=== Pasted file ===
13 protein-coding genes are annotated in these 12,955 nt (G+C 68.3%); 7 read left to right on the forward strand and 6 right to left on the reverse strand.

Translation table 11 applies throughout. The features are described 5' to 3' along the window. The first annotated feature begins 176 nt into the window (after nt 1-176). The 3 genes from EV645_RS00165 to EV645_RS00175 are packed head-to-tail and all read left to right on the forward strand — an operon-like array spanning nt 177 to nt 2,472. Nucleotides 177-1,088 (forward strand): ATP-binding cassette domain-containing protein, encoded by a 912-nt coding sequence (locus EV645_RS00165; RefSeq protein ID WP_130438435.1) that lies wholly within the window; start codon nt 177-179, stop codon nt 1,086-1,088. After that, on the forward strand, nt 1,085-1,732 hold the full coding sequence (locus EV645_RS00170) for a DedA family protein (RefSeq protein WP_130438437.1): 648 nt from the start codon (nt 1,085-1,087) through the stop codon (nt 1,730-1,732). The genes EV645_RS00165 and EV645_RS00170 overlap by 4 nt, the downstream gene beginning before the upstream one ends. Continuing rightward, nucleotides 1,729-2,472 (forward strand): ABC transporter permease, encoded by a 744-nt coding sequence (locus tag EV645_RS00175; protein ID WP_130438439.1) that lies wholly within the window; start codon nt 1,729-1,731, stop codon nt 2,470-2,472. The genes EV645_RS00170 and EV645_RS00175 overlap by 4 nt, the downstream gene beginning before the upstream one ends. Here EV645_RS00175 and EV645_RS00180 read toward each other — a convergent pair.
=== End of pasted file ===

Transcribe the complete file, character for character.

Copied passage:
13 protein-coding genes are annotated in these 12,955 nt (G+C 68.3%); 7 read left to right on the forward strand and 6 right to left on the reverse strand.

Translation table 11 applies throughout. The features are described 5' to 3' along the window. The first annotated feature begins 176 nt into the window (after nt 1-176). The 3 genes from EV645_RS00165 to EV645_RS00175 are packed head-to-tail and all read left to right on the forward strand — an operon-like array spanning nt 177 to nt 2,472. Nucleotides 177-1,088 (forward strand): ATP-binding cassette domain-containing protein, encoded by a 912-nt coding sequence (locus EV645_RS00165; RefSeq protein ID WP_130438435.1) that lies wholly within the window; start codon nt 177-179, stop codon nt 1,086-1,088. After that, on the forward strand, nt 1,085-1,732 hold the full coding sequence (locus EV645_RS00170) for a DedA family protein (RefSeq protein WP_130438437.1): 648 nt from the start codon (nt 1,085-1,087) through the stop codon (nt 1,730-1,732). The genes EV645_RS00165 and EV645_RS00170 overlap by 4 nt, the downstream gene beginning before the upstream one ends. Continuing rightward, nucleotides 1,729-2,472 (forward strand): ABC transporter permease, encoded by a 744-nt coding sequence (locus tag EV645_RS00175; protein ID WP_130438439.1) that lies wholly within the window; start codon nt 1,729-1,731, stop codon nt 2,470-2,472. The genes EV645_RS00170 and EV645_RS00175 overlap by 4 nt, the downstream gene beginning before the upstream one ends. Here EV645_RS00175 and EV645_RS00180 read toward each other — a convergent pair.